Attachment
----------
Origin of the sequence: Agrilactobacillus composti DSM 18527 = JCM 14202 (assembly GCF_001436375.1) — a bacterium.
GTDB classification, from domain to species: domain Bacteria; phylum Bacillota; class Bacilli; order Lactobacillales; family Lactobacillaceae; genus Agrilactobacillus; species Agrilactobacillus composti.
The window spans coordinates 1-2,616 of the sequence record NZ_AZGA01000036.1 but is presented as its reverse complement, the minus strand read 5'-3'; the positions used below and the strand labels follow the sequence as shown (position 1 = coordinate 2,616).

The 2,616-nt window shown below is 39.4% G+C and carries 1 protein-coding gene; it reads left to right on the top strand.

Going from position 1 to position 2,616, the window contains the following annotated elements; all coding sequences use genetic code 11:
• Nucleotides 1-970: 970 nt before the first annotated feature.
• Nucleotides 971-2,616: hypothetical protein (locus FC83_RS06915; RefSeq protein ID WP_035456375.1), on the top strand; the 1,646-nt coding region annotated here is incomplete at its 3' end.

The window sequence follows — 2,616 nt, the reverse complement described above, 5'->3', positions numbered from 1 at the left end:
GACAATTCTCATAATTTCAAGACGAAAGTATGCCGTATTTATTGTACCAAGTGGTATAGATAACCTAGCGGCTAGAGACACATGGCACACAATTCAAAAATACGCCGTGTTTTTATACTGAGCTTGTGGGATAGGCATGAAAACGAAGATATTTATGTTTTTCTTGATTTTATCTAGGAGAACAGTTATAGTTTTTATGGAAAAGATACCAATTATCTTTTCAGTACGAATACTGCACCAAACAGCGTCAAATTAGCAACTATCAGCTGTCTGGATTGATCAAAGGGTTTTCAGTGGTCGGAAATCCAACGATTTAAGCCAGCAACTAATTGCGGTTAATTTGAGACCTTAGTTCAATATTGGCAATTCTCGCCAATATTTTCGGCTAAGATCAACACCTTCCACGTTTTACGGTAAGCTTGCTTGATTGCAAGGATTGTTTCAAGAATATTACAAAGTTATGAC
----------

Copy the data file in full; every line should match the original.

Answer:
Origin of the sequence: Agrilactobacillus composti DSM 18527 = JCM 14202 (assembly GCF_001436375.1) — a bacterium.
GTDB classification, from domain to species: domain Bacteria; phylum Bacillota; class Bacilli; order Lactobacillales; family Lactobacillaceae; genus Agrilactobacillus; species Agrilactobacillus composti.
The window spans coordinates 1-2,616 of the sequence record NZ_AZGA01000036.1 but is presented as its reverse complement, the minus strand read 5'-3'; the positions used below and the strand labels follow the sequence as shown (position 1 = coordinate 2,616).

The 2,616-nt window shown below is 39.4% G+C and carries 1 protein-coding gene; it reads left to right on the top strand.

Going from position 1 to position 2,616, the window contains the following annotated elements; all coding sequences use genetic code 11:
• Nucleotides 1-970: 970 nt before the first annotated feature.
• Nucleotides 971-2,616: hypothetical protein (locus FC83_RS06915; RefSeq protein ID WP_035456375.1), on the top strand; the 1,646-nt coding region annotated here is incomplete at its 3' end.

The window sequence follows — 2,616 nt, the reverse complement described above, 5'->3', positions numbered from 1 at the left end:
GACAATTCTCATAATTTCAAGACGAAAGTATGCCGTATTTATTGTACCAAGTGGTATAGATAACCTAGCGGCTAGAGACACATGGCACACAATTCAAAAATACGCCGTGTTTTTATACTGAGCTTGTGGGATAGGCATGAAAACGAAGATATTTATGTTTTTCTTGATTTTATCTAGGAGAACAGTTATAGTTTTTATGGAAAAGATACCAATTATCTTTTCAGTACGAATACTGCACCAAACAGCGTCAAATTAGCAACTATCAGCTGTCTGGATTGATCAAAGGGTTTTCAGTGGTCGGAAATCCAACGATTTAAGCCAGCAACTAATTGCGGTTAATTTGAGACCTTAGTTCAATATTGGCAATTCTCGCCAATATTTTCGGCTAAGATCAACACCTTCCACGTTTTACGGTAAGCTTGCTTGATTGCAAGGATTGTTTCAAGAATATTACAAAGTTATGAC